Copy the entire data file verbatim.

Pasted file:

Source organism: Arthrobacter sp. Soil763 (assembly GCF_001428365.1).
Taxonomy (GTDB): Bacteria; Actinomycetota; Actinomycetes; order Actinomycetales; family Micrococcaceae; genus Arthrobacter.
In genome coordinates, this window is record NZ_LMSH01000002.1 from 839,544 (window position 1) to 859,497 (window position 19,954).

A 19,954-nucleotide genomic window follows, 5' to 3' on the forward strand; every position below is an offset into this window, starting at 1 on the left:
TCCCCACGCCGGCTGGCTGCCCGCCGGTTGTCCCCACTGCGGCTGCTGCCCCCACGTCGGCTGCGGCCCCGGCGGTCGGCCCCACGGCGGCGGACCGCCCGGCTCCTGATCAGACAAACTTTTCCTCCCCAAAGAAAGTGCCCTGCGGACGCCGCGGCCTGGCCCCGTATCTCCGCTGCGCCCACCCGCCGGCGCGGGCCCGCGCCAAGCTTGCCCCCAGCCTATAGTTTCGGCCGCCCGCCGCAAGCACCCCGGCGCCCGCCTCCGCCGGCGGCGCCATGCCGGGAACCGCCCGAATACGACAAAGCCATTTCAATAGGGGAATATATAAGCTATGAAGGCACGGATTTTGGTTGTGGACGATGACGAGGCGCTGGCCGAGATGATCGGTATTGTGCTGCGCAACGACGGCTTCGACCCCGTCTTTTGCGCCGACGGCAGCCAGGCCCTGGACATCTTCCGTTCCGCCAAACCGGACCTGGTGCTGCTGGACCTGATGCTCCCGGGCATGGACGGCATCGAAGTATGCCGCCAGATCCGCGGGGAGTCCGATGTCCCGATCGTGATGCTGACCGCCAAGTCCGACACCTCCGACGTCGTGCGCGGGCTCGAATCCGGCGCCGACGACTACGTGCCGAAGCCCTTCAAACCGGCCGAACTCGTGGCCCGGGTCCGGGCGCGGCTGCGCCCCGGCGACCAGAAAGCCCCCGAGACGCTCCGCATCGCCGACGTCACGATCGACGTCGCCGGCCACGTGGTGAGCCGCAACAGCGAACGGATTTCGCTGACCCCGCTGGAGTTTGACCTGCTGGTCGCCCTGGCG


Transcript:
Source organism: Arthrobacter sp. Soil763 (assembly GCF_001428365.1).
Taxonomy (GTDB): Bacteria; Actinomycetota; Actinomycetes; order Actinomycetales; family Micrococcaceae; genus Arthrobacter.
In genome coordinates, this window is record NZ_LMSH01000002.1 from 839,544 (window position 1) to 859,497 (window position 19,954).

A 19,954-nucleotide genomic window follows, 5' to 3' on the forward strand; every position below is an offset into this window, starting at 1 on the left:
TCCCCACGCCGGCTGGCTGCCCGCCGGTTGTCCCCACTGCGGCTGCTGCCCCCACGTCGGCTGCGGCCCCGGCGGTCGGCCCCACGGCGGCGGACCGCCCGGCTCCTGATCAGACAAACTTTTCCTCCCCAAAGAAAGTGCCCTGCGGACGCCGCGGCCTGGCCCCGTATCTCCGCTGCGCCCACCCGCCGGCGCGGGCCCGCGCCAAGCTTGCCCCCAGCCTATAGTTTCGGCCGCCCGCCGCAAGCACCCCGGCGCCCGCCTCCGCCGGCGGCGCCATGCCGGGAACCGCCCGAATACGACAAAGCCATTTCAATAGGGGAATATATAAGCTATGAAGGCACGGATTTTGGTTGTGGACGATGACGAGGCGCTGGCCGAGATGATCGGTATTGTGCTGCGCAACGACGGCTTCGACCCCGTCTTTTGCGCCGACGGCAGCCAGGCCCTGGACATCTTCCGTTCCGCCAAACCGGACCTGGTGCTGCTGGACCTGATGCTCCCGGGCATGGACGGCATCGAAGTATGCCGCCAGATCCGCGGGGAGTCCGATGTCCCGATCGTGATGCTGACCGCCAAGTCCGACACCTCCGACGTCGTGCGCGGGCTCGAATCCGGCGCCGACGACTACGTGCCGAAGCCCTTCAAACCGGCCGAACTCGTGGCCCGGGTCCGGGCGCGGCTGCGCCCCGGCGACCAGAAAGCCCCCGAGACGCTCCGCATCGCCGACGTCACGATCGACGTCGCCGGCCACGTGGTGAGCCGCAACAGCGAACGGATTTCGCTGACCCCGCTGGAGTTTGACCTGCTGGTCGCCCTGGCG